The Monégasque government had been granted registration of the word mark by the World Intellectual Property Office (WIPO) back in 2010. In 2013, the Office for Harmonisation in the Internal Market (OHIM) refused protection of the mark in the European Union on the grounds that the mark was too descriptive of the territory. OHIM felt that the mark would be understood in the EU as being descriptive of the origin or destination of the goods or services in relation to which the mark was applied for. Moreover, OHIM felt the mark was devoid of distinctive character.
The government sought the annulment of OHIM's decision. On 15 January, the General Court upheld the decision by OHIM to refuse to give trade mark protection to MONACO in the EU. The Court observed that the mark "designates the origin or geographical destination of the goods and services concerned and is devoid of distinctive character". In doing so, it pointed to the principality's high profile royal family and its Formula 1 connections as helping to connect the word Monaco inextricably with the place. The fact that the principality shares borders with EU states and uses the Euro also influenced the Court's finding that, for citizens of the EU,"the word ‘monaco’ will evoke… the geographic territory of the same name". Accordingly, the Court found that OHIM was correct in its decision that the mark was descriptive and, necessarily, lacking distinctive character.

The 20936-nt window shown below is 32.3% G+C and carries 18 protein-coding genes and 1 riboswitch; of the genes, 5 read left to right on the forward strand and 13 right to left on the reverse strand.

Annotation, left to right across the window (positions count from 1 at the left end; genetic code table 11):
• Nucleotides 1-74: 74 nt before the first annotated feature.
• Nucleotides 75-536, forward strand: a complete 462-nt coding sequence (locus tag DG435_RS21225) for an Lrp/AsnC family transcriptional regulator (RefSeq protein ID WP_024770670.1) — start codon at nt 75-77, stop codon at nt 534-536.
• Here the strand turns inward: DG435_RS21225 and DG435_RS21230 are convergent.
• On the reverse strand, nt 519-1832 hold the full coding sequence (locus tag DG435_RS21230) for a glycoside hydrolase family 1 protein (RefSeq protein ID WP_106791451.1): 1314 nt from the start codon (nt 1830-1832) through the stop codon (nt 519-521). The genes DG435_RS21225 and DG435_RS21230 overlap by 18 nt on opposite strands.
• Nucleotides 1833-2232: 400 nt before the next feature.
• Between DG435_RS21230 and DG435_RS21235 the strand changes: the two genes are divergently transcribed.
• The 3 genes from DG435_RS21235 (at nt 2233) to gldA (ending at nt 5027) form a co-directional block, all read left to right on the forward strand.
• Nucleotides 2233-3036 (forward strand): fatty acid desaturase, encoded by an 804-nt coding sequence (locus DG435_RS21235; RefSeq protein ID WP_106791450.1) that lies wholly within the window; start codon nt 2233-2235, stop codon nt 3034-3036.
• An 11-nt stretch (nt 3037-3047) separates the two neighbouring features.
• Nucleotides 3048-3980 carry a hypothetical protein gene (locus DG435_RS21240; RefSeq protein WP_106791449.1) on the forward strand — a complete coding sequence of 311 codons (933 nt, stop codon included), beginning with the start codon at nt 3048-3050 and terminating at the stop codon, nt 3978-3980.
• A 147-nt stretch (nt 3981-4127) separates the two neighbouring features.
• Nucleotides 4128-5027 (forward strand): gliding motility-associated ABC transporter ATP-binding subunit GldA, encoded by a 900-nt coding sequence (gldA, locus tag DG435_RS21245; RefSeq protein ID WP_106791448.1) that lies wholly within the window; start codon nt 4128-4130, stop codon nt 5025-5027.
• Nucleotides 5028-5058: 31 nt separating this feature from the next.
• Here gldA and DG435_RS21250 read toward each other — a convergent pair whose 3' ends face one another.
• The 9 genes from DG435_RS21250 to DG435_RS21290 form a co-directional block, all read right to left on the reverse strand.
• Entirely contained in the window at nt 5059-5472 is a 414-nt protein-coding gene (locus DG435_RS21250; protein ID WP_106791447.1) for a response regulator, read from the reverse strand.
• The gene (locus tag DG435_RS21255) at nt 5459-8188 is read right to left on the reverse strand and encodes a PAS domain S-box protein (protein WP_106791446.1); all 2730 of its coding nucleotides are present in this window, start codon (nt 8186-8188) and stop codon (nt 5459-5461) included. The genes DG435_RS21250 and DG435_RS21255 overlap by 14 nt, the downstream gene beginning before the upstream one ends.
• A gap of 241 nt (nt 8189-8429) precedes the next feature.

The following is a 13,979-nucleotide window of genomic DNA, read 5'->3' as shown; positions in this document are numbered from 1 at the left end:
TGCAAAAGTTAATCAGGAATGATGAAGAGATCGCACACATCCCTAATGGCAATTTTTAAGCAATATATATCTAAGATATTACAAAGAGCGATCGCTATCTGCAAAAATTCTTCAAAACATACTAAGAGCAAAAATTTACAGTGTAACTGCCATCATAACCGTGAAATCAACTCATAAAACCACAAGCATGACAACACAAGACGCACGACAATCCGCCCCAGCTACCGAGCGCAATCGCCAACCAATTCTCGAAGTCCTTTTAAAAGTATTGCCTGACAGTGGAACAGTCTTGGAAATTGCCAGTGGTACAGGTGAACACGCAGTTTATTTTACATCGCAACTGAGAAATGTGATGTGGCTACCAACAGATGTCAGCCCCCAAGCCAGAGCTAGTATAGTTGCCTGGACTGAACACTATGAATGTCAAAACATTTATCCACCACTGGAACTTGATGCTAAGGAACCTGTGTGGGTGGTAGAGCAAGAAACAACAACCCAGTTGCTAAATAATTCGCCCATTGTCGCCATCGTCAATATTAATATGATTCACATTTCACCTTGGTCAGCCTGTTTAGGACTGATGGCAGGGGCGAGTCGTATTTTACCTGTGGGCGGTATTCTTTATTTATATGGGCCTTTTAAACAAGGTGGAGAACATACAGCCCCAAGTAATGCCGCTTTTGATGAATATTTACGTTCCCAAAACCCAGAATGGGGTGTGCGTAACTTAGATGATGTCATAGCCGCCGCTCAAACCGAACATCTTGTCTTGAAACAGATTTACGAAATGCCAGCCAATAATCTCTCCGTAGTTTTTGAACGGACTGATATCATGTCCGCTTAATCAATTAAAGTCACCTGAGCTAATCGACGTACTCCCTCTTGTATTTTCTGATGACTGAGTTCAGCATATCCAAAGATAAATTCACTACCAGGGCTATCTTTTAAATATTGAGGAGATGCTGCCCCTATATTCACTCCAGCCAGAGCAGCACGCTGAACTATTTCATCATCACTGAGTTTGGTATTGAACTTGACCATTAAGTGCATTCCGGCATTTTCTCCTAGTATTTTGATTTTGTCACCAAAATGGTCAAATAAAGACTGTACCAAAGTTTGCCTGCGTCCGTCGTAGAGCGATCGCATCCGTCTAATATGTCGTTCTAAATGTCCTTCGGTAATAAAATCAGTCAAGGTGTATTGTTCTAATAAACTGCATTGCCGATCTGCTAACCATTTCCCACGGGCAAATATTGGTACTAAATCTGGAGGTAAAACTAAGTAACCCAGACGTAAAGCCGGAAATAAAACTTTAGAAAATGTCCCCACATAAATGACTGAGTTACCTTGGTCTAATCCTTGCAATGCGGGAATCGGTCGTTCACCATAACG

Although an attempt to trade mark the name of a sovereign state is unusual, refusal to register marks on the grounds that the mark is descriptive and lacking distinctive character is not. Trade marks will only be registered if they are distinctive for the goods and services in relation to which registration is sought, so the mark needs to be recognised as a sign that differentiates the applicant's goods or service from those of a competitor. As Monaco has found to its cost, the mark cannot simply describe the goods or services it will relate to.
When you are thinking about whether to seek trade mark protection for your brand, it is important to think about these issues which may prevent registration. In particular, I suggest any principalities looking at protecting their brand rethink that deal to become the home of a globally famous sporting event. Liechtenstein, I'm looking at you…